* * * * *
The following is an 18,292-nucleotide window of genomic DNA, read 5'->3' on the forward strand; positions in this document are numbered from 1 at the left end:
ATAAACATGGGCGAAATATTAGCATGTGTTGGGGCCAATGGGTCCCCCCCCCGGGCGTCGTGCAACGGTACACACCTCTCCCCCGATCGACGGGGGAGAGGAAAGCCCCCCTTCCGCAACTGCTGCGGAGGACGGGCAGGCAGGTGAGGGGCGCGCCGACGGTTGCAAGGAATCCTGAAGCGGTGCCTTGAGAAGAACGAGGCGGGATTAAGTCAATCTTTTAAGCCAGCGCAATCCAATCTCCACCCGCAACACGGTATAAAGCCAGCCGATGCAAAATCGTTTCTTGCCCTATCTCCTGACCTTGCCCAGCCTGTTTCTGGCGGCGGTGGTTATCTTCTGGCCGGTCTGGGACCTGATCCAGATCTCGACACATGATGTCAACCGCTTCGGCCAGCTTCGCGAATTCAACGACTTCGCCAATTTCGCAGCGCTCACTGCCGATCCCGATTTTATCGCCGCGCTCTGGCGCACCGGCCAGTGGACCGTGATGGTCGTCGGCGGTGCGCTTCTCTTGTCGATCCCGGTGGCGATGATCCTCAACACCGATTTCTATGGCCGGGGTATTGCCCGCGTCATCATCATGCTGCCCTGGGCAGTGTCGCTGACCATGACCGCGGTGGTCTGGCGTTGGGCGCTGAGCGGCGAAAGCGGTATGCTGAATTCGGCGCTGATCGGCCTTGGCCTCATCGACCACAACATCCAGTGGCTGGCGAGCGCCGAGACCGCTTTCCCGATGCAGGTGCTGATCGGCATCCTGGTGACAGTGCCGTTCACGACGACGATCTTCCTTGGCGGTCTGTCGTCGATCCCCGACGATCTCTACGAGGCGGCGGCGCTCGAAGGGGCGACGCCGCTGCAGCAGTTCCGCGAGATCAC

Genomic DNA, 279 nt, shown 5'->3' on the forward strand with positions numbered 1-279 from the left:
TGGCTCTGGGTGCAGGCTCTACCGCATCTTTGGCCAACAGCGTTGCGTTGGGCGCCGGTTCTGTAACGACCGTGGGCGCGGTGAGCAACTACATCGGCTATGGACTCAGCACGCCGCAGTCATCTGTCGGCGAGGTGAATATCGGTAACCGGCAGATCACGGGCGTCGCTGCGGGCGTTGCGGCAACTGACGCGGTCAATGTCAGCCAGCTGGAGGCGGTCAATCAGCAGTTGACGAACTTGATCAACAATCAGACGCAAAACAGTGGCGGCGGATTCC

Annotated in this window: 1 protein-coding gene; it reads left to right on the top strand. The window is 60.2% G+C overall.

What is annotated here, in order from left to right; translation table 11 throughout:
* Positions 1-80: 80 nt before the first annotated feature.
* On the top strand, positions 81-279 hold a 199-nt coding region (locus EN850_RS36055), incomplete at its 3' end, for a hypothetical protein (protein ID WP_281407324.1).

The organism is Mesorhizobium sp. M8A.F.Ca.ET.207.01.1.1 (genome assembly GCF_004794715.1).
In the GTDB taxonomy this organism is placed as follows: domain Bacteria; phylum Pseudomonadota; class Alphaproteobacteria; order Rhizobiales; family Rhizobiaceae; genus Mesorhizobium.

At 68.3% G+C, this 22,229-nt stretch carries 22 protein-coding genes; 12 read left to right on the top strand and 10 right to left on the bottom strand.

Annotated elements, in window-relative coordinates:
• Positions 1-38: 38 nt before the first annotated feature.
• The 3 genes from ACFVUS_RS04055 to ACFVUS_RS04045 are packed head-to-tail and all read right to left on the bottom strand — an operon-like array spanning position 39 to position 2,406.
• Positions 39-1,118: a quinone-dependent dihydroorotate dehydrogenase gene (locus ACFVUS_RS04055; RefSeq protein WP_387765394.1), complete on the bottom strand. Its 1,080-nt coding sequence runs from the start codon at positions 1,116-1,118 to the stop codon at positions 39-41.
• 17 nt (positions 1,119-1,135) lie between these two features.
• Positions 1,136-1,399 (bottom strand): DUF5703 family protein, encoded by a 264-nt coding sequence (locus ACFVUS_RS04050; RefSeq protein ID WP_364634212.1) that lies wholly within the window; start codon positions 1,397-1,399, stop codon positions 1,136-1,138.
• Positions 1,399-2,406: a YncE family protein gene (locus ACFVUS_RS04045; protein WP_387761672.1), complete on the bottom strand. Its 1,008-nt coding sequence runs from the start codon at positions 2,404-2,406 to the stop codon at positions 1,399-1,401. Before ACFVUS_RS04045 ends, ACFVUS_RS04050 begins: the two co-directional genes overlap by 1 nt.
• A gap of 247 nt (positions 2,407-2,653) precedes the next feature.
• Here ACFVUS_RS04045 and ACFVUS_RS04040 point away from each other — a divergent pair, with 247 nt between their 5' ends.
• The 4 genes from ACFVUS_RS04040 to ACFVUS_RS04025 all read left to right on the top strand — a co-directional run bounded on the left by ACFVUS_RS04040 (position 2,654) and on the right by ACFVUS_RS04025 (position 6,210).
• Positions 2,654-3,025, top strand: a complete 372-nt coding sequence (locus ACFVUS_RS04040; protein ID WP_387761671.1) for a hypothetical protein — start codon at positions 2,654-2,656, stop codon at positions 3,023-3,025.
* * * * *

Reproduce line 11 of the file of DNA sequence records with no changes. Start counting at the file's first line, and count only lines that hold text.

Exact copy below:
At 68.3% G+C, this 22,229-nt stretch carries 22 protein-coding genes; 12 read left to right on the top strand and 10 right to left on the bottom strand.